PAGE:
If a company develops a good strategy but it fails, we can draw a conclusion. Management dropped the ball.
To paraphrase a quote by former President Harry S. Truman, “The buck stops here,” the buck stops with management.
Not to micromanage, but it’s important for management to be involved and to motivate the participants.
Well-worded strategies are nice. But they’re just a bunch of sentences until success is achieved.
After developing objectives and formulating tactics – before implementing strategy – management must assess the company’s ability to execute.
Only then should the footwork begin in execution.
One failure in execution stems from taking shortcuts.
An example: Management is too focused on monthly goals, but not on the necessary footwork to achieve them.
That means weaknesses aren’t solved or eliminated, such as the employees’ competence. Employees must be enthusiastic and own the processes leading to strong results.
It’s all about unlocking capacities for growth.
Along the way, companies must make a distinction: The differences among strategy, implementation and execution.
In strategic planning, there are at least eight questions to answer.
- On what does the company base its assumptions – internal and external factors?
- Realistically, why does it deserve to succeed?
- What qualities differentiate the company?
- In what sector should the company be?
- What are the target customers?
- What would be the company’s benefits from implementing strategies?
- What major changes are needed including a change in management?
- What fine-tuning is needed to insure the company delivers best on its value propositions?
If there’s any hesitancy in answering any of these questions, more thought needs to be given to them before proceeding.
In implementation, things aren’t always as they seem. There’s always change to consider and with which to cope. For instance, nothing stays the same with competitors, customers, regulation, technology and the need to innovate.
So companies must be able to adapt to close the schisms or gaps – between where companies are and their implemented strategies to attain goals.
Hence, quality implementation is needed. Because of the ever-changing dynamics facing the company, strategy and implementation go hand-in-hand and must be synchronized.
Execution is the footwork, or activities, you do to leverage the strategy and implementation – maximize it into the desired results.Defining Strategy, Implementation, and Execution
To succeed, companies must make certain all its participants aligned in the three functions of strategy, implementation and execution.
Once everyone is involved, here are three tactics in productivity to achieve your targets:
1. Manage programs continuously
You must do more than just announce strategy. Management should be actively oversee the processes, allay any employee fears or resistance to change and provide the necessary support and tools.
A frequent assessment is needed of what’s working and what isn’t. Make necessary changes.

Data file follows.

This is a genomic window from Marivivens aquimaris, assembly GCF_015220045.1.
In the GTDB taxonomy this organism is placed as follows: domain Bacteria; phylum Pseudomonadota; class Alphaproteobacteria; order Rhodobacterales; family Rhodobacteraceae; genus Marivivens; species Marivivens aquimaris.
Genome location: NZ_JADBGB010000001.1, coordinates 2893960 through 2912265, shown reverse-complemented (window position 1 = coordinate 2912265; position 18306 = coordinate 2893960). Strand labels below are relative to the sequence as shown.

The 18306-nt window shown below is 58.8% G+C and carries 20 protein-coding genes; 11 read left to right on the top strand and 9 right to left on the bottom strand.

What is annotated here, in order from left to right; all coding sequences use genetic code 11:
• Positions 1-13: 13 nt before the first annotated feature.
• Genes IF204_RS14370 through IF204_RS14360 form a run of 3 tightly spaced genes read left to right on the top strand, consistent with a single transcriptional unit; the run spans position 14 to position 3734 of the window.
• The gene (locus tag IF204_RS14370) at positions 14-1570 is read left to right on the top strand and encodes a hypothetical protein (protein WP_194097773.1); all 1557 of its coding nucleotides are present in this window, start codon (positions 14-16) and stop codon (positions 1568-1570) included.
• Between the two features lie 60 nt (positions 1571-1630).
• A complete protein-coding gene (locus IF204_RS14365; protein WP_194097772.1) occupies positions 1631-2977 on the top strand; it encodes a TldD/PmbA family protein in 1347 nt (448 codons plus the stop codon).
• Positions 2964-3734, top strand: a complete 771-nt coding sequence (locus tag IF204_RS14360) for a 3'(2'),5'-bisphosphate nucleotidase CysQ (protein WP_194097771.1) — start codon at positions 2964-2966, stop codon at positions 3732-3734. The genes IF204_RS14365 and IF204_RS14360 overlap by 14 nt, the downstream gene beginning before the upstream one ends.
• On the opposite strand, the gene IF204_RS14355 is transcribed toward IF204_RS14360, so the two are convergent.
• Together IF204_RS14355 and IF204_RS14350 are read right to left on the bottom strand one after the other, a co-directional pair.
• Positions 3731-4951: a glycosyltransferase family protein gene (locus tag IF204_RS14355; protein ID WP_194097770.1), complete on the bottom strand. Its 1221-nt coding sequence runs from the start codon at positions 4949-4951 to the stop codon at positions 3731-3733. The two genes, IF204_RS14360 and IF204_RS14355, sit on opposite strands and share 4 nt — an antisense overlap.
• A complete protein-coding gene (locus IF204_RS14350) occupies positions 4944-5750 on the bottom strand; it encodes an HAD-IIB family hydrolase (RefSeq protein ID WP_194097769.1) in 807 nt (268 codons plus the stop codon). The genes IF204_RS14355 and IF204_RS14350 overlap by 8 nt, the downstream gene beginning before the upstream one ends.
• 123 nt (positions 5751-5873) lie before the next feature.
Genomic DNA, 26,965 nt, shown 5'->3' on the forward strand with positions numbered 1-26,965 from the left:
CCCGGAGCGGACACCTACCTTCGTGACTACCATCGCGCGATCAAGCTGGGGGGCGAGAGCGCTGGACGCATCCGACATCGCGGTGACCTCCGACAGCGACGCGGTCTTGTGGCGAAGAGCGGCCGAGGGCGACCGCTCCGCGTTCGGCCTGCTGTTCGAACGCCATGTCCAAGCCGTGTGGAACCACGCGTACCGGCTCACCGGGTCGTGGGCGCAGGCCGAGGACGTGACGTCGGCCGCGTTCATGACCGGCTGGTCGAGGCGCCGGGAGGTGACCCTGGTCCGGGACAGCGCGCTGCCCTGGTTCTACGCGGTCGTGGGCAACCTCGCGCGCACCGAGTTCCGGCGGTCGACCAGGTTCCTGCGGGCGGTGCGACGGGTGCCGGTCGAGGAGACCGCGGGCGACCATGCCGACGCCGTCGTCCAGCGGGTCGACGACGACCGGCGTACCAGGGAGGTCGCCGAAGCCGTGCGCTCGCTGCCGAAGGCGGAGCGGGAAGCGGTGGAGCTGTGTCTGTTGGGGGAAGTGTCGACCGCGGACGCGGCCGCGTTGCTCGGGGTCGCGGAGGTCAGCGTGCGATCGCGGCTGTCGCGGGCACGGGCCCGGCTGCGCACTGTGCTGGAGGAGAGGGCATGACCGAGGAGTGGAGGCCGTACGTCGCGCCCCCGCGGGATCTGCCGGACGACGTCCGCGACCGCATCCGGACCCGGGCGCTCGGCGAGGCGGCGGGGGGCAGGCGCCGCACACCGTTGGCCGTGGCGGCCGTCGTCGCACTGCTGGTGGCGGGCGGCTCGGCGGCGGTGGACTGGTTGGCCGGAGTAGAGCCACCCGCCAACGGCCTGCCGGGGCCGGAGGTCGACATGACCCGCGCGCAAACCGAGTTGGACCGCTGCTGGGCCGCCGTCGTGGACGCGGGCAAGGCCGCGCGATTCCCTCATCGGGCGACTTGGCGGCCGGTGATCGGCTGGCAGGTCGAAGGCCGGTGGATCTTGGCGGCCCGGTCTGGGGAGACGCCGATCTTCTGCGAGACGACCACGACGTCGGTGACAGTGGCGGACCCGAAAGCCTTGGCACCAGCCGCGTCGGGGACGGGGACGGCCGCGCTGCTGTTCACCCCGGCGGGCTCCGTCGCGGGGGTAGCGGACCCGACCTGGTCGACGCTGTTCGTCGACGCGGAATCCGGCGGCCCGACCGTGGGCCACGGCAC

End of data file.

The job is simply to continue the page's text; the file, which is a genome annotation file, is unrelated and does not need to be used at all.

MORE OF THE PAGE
2. Allow decision-makers to have autonomy
At this stage, you should already be confident in your team members. Your leaders should be allowed to make decisions even critical judgments to take action.
3. Keep an open mind
Allow for thought leadership among your crew. You must enable opinions and new actions when putting into action your plan. In the new economy, you must be prepared to let go of old ideas processes if they’re not ideal for your new approach.
Failure to employee these three tactics will put your strategy at-risk.
From the Coach’s Corner, here are relevant sources of information:
Strategic Planning – Profit Lessons from Companies That Focus Long Term — To alleviate uncertainty in business and to grow profits, it’s increasingly clear that businesspeople must keep an open mind to seek opportunities, be bold and plan long term. In other words, companies that change their business models in order to become sustainable enjoy higher profits.
With Employees’ Help, 3 Strategies to Succeed with Your Strategic Plan — Have you developed your strategy? It’s important to proceed without engaging in self doubt. But you’re concerned about involving your employees? There are three closely related basics in working with your employees to get the job done.
For Top Sales, 5 Rules for Targeting the Right Prospects — If you target the right prospects, you’ll save time and money and increase your revenue. There are five rules to follow. They’re developed for B2B but work for B2C, too.
13 Strategies, Precautions When Expanding into a New Market — So you see opportunities by expanding into a new market. Whether you’re expanding across town or into a different region, there are risks to anticipate in alleviating any uncertainty. Even it doesn’t seem risky, due diligence is required and certain precautions are imperative for success.
“Guessing what the pitcher is going to throw is 80% of being a successful hitter. The other 20% is just execution.”